Packaged food stocks started the year off strong, but have slowed down in recent months. In fact, packaged foods stocks as a whole have underperformed the S&P 500 by around 5 percentage points year-to-date.
So is there any value left in the sector?
Well, General Mills (GIS) reported respectable first-quarter earnings earlier this week, with revenues increasing 8% to $4.4 billion and adjusted diluted earnings improving 6% to 70 cents. More importantly, though, the packaged foods company maintained its fiscal 2014 outlook.
And while the stock fell around 3% yesterday after Wells Fargo downgraded it and JPMorgan lowered its price target, it’s still gained a solid 20% year-to-date — right on pace with the broader market.
Another play is Hillshire Brands’ (HSH) — a stock whose fiscal 2013 can best be described as a bounce-back year. The former Sara Lee business began a three-year strategic plan at the start of it, with the goal of fixing, driving and expanding business. The four targets for the end of 2015 are: annual volume growth of at least 2%; minimum revenue growth of 4%; marketing, ads and promotion (MAP) spend upped to at least 5% of total revenue; and a 10% operating margin.
With another two years left to achieve its targets, the company is already well on its way. MAP spending came in at 4.4% in fiscal 2013 (which ended June 29), while volume growth was only 60 basis points of its target and operating margin in 2013 was only 240 basis points off its target.
The only red flag: There’s a lot of work left on the top line, as net sales fell by 1%. Still, the company is definitely moving in the right direction. No wonder CEO Sean Connolly said in the company’s most recent earnings release:
“Our strong businesses became stronger and we made progress on our challenged businesses … As we look to fiscal 2014, we expect performance to gain momentum through the year. As we exit fiscal 2014, our company will be significantly stronger … and well positioned for fiscal 2015.”
The cherry on top: Hillshire Brands’ enterprise value is 8.5 times EBITDA, which compares favorably to General Mills’ multiple of 11.2. Hillshire Brands is getting stronger both financially and operationally. At current prices, it’s a better bet than General Mills.
We also can’t forget about Dean Foods (DF), though. In late July, the company complete its transformation by closing its spin-off of WhiteWave Foods (WWAV). Now, the company is solely focused on milk, which made up 74% of its 2012 revenue, and complementary dairy products. In fact, it’s the largest U.S. producer and distributor of fluid milk, cranking out 3 billion gallons of milk annually — almost five times its next largest competitor.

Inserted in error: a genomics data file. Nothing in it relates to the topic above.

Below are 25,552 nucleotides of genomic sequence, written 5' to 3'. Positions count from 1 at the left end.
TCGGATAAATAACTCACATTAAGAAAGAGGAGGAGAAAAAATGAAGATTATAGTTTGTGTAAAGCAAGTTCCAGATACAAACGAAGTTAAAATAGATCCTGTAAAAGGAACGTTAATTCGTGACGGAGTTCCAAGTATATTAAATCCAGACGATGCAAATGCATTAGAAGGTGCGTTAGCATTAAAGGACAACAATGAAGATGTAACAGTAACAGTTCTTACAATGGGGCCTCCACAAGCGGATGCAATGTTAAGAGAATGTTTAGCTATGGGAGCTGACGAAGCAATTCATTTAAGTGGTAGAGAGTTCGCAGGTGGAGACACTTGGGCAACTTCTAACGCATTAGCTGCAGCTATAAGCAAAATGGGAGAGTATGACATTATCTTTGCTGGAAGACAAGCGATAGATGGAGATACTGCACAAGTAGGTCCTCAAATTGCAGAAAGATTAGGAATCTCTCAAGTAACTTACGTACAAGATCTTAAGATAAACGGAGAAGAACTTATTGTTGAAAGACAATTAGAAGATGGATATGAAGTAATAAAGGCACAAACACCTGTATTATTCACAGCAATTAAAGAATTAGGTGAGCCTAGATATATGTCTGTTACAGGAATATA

Dean Foods intends to grow its business by investing in research and development and coming up with additional, value-added products and extensions. It expects results from its increased R&D to show up in 24 to 36 months. Additionally, the company intends to find $120 million in cost savings in 2013 through a combination of plant closures and increased operating efficiencies.
By creating new revenue streams while maintaining proper cost controls, Dean Foods should grow free cash flow and then pass it on to shareholders. Plus, while milk isn’t sexy, I don’t see it going away anytime soon. DF wouldn’t be my first pick if I had to put together a portfolio of 20 stocks to stand the test of time, but it’s not a dog either.
The bottom line is that most of the big packaged foods stocks currently have enterprise values between 11 to 13 times EBITDA, while Hillshire Brands and Dean Foods both are well below that. General Mills, which also brings a 3% dividend yield to the table, remains the safest bet of the group.
But if you’re looking for deep value, I think Dean Foods’ future could be better than most predict — although I wouldn’t go and bet your entire retirement portfolio. And if you’re looking for a stock that could really surprise the next one or two years, Hillshire Brands is your bet.
Don’t write off packaged foods stocks just yet.
As of this writing, Will Ashworth did not hold a position in any of the aforementioned securities.